..with a catch.
This week I've been posting about various speedups I've been making by implementing various opcodes in the new dynarec engine. Although I have implemented most of the commonly used opcodes now, after my previous post I decided to add some temporary logging to the emulator to see how often the remaining unhandled opcodes were being used. Two that immediately jumped out at me were JAL (Jump And Link, which is used to perform a function call) and JR (Jump Register, which is used to return from a function call.)
These two instructions are very heavily used, and I was surprised to realise that I'd not implemented them! They're pretty easy to code - in fact, due to the way I construct the instruction traces that are fed into the dynamic recompiler I could effectively ignore the JAL instruction and JR just required a couple of lines of code.
So far so good. I was expecting a modest speedup - maybe another 2-3% on top of all the previous changes I've made this week. After compiling and running the new code, I was amazed to see an improvement of over 10%! Surprised with the figures I was seeing, I did a full rebuild and checked the results again with several different roms. They all showed the same kind of speedup.
I've been programming (and more importantly debugging) long enough now when I should trust my instincts - call it my programming 'Spider-Sense' tingling if you will, but I knew something didn't quite add up :). In situations like this in the past, rather than taking an unexpected speedup for granted I've spent time investigating the root cause to find out exactly what's going on. At the very least I'll simply satisfy my own curiosity, but often I'll find some useful information along the way too (e.g. other related improvements and optimisations etc.)
So I started looking through the code and rerunning a few roms to try and get a handle on what was causing such a significant improvement. After a short while I realised that all the roms were now generating a lot more potential traces for the dynarec engine to consider for recompiling. This confused me even more, because this behaviour should slow the emulator down rather than speed it up. Another puzzling thing was that the only observable behaviour of my changes should be the speed of emulation - but it looked like my change was somehow changing the flow of execution in the rom.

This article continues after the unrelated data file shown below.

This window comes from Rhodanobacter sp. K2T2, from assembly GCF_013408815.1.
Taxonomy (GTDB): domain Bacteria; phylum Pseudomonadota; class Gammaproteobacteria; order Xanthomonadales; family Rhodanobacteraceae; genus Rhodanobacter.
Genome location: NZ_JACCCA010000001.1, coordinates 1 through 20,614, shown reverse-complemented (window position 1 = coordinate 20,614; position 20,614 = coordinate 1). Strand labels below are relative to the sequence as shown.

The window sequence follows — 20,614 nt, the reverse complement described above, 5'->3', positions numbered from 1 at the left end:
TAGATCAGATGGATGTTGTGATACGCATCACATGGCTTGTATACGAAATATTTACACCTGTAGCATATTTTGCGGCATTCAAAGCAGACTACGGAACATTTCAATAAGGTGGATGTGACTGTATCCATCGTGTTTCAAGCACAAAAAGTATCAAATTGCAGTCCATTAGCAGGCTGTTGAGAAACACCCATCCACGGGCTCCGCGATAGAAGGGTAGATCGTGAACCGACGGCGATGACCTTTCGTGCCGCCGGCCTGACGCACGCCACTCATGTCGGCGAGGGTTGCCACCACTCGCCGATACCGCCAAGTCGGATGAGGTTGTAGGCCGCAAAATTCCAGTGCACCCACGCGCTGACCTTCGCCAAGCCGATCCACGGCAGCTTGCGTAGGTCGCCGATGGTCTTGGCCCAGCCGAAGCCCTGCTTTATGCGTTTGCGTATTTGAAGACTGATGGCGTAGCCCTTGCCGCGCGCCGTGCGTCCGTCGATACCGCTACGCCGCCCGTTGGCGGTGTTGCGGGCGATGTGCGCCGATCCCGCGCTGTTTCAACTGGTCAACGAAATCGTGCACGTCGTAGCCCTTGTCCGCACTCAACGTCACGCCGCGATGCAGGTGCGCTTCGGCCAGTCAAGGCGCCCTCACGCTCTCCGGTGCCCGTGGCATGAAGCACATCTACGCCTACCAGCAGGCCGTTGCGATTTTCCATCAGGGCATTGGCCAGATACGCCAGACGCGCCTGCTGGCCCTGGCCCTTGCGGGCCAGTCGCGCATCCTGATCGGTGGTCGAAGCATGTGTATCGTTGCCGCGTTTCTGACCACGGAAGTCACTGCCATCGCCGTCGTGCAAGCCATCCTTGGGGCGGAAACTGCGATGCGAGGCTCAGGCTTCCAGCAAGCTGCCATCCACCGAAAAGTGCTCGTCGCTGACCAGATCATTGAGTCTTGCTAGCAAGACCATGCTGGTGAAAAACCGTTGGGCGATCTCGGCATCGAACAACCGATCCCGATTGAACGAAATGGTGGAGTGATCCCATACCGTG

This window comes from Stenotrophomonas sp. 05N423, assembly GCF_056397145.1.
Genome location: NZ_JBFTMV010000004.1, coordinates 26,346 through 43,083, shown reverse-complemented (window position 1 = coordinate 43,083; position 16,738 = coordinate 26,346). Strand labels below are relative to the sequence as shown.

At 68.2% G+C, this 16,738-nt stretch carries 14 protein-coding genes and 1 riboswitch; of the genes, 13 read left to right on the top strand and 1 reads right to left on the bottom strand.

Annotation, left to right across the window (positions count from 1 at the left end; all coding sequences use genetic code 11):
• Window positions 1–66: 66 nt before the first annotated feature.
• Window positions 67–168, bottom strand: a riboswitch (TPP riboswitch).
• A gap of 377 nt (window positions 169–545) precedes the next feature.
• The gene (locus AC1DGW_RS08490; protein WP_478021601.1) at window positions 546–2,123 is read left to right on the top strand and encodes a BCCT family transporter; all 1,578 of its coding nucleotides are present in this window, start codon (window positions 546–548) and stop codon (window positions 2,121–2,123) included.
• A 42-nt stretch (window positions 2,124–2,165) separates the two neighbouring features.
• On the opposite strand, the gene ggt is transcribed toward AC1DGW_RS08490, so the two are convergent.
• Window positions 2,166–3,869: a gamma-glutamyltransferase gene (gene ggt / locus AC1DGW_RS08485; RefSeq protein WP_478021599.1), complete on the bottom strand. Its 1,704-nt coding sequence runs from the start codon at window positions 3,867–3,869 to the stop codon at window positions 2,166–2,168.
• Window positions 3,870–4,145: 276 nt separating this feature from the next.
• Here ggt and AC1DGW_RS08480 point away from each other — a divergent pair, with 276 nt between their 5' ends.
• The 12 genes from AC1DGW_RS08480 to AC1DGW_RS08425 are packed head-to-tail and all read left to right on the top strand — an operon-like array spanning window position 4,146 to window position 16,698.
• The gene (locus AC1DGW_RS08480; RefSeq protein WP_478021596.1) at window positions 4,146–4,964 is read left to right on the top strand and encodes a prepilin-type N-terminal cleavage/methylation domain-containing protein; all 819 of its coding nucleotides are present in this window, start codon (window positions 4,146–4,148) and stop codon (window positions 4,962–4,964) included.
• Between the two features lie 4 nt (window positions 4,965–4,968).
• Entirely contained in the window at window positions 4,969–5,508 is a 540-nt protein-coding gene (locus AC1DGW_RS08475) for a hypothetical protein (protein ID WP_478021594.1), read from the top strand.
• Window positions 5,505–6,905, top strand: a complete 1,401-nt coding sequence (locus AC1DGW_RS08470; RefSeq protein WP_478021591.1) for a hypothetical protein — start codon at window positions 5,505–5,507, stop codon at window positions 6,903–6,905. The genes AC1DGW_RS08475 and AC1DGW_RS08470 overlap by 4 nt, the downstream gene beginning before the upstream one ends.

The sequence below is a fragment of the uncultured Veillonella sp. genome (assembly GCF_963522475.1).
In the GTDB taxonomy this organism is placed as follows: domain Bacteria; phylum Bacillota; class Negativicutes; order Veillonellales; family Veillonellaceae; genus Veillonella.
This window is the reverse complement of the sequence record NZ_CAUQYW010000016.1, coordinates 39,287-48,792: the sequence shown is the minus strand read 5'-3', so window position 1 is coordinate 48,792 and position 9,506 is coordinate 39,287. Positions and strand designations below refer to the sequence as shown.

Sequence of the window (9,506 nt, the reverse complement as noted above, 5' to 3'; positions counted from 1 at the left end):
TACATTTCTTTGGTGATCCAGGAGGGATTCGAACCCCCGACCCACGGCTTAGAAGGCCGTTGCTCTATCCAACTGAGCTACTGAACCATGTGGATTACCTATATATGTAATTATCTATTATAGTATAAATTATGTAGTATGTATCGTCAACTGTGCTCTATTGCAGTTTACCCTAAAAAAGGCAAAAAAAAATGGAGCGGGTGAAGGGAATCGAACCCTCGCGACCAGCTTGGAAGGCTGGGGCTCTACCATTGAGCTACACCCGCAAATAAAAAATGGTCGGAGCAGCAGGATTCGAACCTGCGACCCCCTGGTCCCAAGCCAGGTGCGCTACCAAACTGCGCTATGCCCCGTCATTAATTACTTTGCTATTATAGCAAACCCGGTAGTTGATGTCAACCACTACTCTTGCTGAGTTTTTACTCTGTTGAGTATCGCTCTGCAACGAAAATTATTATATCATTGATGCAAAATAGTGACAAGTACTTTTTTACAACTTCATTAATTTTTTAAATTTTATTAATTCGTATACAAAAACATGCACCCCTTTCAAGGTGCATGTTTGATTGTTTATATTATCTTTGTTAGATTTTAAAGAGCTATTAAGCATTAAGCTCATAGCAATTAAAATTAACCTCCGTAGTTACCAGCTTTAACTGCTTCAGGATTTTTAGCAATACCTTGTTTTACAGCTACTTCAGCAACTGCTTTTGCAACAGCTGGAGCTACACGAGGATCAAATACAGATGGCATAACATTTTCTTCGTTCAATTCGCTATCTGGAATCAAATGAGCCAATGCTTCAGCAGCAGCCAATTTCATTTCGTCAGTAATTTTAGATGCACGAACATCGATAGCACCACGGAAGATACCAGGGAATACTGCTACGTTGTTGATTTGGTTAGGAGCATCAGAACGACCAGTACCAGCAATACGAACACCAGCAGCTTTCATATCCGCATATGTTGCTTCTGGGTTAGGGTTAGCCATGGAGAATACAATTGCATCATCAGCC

After bit more head scratching and debugging, I finally realised what had happened. In making my changes, I had inadvertently fixed a bug in the dynarec engine that was causing the recompiled code to jump back out to the interpreter whenever a JAL instruction was encountered! This bug had been in the dynarec engine since the first day or so, but because its only side effect was to slow down the emulator rather than something more obvious (i.e. a crash!) it had remained undetected for a couple of months.
So I had figured out what the reason for the 10% speedup was, and I could finally get to bed safe in the knowledge that I had fixed a nasty, subtle bug along the way. Brilliant!
It was only then that I noticed a couple of new problems that I hadn't seen before: The emulator began hanging in places that had previously been fine - such as Peach's letter at the start of Mario 64. On the occasions the emulator managed to get past that point, I found out that Mario wouldn't move or jump (but strangely the c-buttons and pause menu worked fine)
I've spent the last couple of evenings trying to figure out why fixing one bug is causing another. I've finally managed to find a way of reliably reproducing a hang within a few seconds of starting the emulator up. This is important because my best chance of identifying and fixing the problem is to be able to run the PC build of the emulator with my 'fragment simulator' enabled. The simulator is very slow however (about 100x slower than running the emulator normally), which is why it's important to find a way of reliably reproducing the bug very early on in the emulation.
So that's what I've been up to over the past couple of days, and why I haven't been able to reply to people's emails or comments on this blog. Now that I can reproduce the bug in the fragment simulator I'm confident that I can get to the bottom of it. I'll keep you posted with any developments and try to go through emails/comments just as soon as I've cracked it.